A Beginner’s Guide to Japan, the other book he published last year, reads like an illuminating series of tweets. The book sees Japan as a riddle inside an enigma wrapped in koan, a place that becomes more beguiling and endearing every day. Here’s one entry: “Japan is the land of the bento box. Portions are small, and divisions absolute.” 

My recent book of interviews is called The Creative Spark, with 32 of our most visionary artists speaking about their creative processes. Each chapter begins with a biographical introduction, then segues into Q+A. Among those interviewed in The Creative Spark: Amy Tan, David Sedaris, Smokey Robinson, Barbara Kingsolver and Francis Ford Coppola. Pico Iyer’s chapter bats leadoff.

For those interested in the essay we discussed about the silver linings of the pandemic, here a brief excerpt: “What I’m feeling is nostalgia for a time that’s not yet over, a time through which we’re still living, and I know of no word for that. Maybe we could call it ‘prestalgia.’ This is similar to a sensation I have on a fantastic trip: I start missing Nepal a night or two before flying out of Kathmandu.” My essay is titled “A Month of Sundays” and can be read in full here: https://thebolditalic.com/a-month-of-sundays-im-already-missing-sheltering-in-place-ddbb0b7acfdb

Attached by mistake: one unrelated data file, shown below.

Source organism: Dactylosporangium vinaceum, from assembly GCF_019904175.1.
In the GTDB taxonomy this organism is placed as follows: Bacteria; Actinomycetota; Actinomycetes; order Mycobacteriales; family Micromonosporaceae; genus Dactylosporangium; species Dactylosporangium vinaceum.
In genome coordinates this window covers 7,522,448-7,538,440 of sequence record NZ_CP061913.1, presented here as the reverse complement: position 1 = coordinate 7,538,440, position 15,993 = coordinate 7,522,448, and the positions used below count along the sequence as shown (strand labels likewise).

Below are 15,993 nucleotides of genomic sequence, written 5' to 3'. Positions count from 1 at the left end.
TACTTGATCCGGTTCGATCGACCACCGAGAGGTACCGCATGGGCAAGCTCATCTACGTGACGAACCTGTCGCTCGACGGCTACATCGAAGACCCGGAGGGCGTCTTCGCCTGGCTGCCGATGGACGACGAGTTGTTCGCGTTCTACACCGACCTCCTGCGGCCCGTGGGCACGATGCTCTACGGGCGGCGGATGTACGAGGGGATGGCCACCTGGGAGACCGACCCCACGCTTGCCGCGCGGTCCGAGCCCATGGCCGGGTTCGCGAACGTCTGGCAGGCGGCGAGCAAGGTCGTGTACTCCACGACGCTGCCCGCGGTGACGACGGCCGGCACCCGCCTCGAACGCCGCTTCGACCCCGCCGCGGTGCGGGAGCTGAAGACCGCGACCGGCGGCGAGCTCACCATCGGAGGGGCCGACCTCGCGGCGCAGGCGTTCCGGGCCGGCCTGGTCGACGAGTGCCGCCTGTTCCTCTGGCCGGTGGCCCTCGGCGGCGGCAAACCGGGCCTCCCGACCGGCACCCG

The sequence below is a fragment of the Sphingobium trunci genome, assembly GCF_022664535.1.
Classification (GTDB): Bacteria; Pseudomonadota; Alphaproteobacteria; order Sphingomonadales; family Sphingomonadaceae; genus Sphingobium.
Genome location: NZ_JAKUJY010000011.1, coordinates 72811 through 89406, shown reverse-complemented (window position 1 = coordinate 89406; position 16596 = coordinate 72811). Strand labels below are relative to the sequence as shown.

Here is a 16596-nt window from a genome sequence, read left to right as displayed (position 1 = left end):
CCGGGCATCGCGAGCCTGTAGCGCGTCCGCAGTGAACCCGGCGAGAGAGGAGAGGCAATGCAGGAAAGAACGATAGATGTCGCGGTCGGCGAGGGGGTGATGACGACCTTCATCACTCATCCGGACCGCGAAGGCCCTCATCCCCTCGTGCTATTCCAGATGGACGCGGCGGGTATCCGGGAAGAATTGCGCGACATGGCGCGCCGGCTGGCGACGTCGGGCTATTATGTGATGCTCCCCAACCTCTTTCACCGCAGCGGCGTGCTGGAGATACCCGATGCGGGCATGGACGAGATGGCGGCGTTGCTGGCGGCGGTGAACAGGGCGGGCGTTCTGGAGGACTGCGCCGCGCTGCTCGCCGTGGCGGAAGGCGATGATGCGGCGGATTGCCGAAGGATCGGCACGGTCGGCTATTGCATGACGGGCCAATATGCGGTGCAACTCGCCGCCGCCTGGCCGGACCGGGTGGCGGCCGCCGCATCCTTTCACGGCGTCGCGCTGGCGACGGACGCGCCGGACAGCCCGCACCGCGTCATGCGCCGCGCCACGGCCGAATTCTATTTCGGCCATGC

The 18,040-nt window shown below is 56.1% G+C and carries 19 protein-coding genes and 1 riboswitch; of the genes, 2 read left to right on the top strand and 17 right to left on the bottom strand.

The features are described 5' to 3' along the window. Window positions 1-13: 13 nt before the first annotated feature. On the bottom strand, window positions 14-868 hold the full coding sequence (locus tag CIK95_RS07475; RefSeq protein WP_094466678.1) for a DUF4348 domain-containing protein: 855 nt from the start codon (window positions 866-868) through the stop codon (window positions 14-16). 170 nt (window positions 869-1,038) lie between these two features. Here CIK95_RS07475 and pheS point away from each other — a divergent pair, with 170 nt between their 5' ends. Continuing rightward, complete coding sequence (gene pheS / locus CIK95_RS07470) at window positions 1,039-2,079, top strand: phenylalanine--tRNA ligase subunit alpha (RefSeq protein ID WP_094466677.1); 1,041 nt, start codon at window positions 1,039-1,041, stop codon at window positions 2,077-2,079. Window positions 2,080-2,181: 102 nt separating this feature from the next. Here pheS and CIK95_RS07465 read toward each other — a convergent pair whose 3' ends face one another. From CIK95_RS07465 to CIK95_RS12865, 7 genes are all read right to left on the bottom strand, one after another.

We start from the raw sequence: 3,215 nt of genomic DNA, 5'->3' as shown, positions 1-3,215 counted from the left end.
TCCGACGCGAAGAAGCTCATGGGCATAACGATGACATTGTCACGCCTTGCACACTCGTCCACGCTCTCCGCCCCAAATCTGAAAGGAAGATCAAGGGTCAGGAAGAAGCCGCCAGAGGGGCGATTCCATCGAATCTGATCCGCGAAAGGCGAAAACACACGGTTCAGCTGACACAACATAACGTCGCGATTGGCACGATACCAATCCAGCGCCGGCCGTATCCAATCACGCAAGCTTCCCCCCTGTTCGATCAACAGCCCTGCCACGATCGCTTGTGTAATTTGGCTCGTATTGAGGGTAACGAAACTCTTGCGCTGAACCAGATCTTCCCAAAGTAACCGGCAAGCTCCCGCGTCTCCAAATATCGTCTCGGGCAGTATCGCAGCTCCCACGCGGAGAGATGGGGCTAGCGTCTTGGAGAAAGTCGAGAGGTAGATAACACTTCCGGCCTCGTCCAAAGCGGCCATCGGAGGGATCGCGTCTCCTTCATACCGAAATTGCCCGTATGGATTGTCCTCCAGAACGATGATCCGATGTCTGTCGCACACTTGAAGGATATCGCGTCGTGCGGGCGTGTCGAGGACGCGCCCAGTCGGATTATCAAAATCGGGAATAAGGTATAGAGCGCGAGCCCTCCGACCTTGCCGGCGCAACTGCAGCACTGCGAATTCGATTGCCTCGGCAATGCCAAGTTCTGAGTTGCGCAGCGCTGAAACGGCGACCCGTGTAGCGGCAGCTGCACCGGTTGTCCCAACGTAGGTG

Among the authors I’m reading at the moment: Ijeoma Oluo whose So You Want to Talk about Race is eye-opening. I just re-read Jonathan Tropper’s This Is Where I Leave You, sheer pleasure from the first page to the last.

If you enjoyed Saturday’s event, please join Pico and me again on Saturday, Nov. 14 at 1:30pm PT for a two-hour Zoom class called “The Art of the Interview.” We’ll be discussing tools and techniques for anyone who wants to hone their interviewing skills, whether for journalistic writing, podcasts, or simply to speak with loved ones about their lives; we may even touch on job interview skills. 

We look forward to continuing the conversation!

– Michael Shapiro